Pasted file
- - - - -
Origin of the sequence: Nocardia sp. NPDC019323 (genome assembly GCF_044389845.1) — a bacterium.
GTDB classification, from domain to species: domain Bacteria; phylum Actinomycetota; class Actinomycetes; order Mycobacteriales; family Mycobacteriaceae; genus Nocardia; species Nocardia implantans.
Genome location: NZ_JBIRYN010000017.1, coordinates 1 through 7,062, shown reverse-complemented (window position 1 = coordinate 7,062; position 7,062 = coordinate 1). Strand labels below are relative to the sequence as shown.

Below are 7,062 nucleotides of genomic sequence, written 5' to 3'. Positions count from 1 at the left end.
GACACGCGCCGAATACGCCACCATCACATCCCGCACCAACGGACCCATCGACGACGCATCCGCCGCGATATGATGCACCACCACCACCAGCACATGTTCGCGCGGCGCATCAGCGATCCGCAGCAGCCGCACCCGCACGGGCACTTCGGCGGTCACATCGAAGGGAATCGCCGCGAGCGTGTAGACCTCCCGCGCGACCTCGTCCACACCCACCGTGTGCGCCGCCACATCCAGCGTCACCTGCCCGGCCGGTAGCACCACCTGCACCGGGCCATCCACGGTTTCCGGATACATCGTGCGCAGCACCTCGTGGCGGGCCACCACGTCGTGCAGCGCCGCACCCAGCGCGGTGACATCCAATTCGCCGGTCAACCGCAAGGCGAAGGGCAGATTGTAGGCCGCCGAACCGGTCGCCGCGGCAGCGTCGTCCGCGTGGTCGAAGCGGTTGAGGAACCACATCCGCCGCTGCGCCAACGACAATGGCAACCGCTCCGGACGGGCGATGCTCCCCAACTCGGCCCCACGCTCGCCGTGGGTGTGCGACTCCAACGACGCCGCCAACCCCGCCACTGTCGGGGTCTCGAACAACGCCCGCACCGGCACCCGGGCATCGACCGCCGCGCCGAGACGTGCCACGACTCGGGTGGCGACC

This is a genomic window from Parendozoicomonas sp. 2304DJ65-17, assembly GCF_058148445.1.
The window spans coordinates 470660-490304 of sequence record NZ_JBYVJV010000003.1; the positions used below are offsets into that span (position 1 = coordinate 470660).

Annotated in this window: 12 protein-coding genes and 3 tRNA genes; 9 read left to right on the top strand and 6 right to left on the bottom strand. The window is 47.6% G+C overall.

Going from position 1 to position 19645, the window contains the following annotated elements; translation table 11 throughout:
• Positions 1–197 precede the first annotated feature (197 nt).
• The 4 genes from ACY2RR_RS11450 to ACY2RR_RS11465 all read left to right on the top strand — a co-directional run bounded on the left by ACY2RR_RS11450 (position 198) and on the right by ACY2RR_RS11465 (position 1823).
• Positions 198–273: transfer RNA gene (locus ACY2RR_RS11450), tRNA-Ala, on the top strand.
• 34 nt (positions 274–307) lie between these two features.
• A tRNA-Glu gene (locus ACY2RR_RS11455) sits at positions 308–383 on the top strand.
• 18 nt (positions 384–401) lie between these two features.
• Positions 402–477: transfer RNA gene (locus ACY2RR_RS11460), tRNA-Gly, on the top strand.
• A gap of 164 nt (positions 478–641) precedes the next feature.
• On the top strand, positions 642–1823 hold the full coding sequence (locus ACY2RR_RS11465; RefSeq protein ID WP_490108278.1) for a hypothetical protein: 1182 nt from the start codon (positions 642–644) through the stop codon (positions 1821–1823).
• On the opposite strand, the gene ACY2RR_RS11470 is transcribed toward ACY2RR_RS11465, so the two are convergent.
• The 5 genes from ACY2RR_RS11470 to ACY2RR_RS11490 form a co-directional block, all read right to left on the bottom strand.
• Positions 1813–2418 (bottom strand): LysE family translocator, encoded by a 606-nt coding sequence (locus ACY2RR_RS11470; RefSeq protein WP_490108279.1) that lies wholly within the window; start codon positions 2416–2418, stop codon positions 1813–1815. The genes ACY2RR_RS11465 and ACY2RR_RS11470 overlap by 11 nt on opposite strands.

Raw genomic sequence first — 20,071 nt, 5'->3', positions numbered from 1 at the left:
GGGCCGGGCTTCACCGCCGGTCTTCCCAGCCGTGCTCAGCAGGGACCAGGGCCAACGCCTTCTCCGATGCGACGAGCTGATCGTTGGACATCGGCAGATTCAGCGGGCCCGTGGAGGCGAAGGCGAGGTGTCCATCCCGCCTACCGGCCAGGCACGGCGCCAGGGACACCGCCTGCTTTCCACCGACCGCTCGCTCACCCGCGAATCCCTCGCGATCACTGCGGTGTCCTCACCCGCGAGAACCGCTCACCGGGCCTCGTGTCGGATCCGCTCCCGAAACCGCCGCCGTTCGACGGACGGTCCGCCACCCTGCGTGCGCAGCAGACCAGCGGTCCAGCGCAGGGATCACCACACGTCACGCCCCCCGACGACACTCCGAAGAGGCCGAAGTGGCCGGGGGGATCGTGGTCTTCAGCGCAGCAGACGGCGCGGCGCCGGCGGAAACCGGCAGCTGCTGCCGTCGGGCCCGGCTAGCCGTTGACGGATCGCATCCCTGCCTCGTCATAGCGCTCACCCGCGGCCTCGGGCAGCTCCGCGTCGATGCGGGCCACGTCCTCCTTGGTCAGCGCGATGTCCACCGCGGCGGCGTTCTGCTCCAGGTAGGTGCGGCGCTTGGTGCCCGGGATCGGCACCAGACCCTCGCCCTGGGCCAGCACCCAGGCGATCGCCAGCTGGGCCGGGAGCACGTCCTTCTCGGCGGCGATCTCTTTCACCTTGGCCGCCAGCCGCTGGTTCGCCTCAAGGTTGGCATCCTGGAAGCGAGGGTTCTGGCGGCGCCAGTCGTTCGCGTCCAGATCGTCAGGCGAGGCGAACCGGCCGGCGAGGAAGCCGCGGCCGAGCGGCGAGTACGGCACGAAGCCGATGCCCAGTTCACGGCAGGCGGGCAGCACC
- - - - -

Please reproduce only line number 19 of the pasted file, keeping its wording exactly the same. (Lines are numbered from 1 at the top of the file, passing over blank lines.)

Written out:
• On the opposite strand, the gene ACY2RR_RS11470 is transcribed toward ACY2RR_RS11465, so the two are convergent.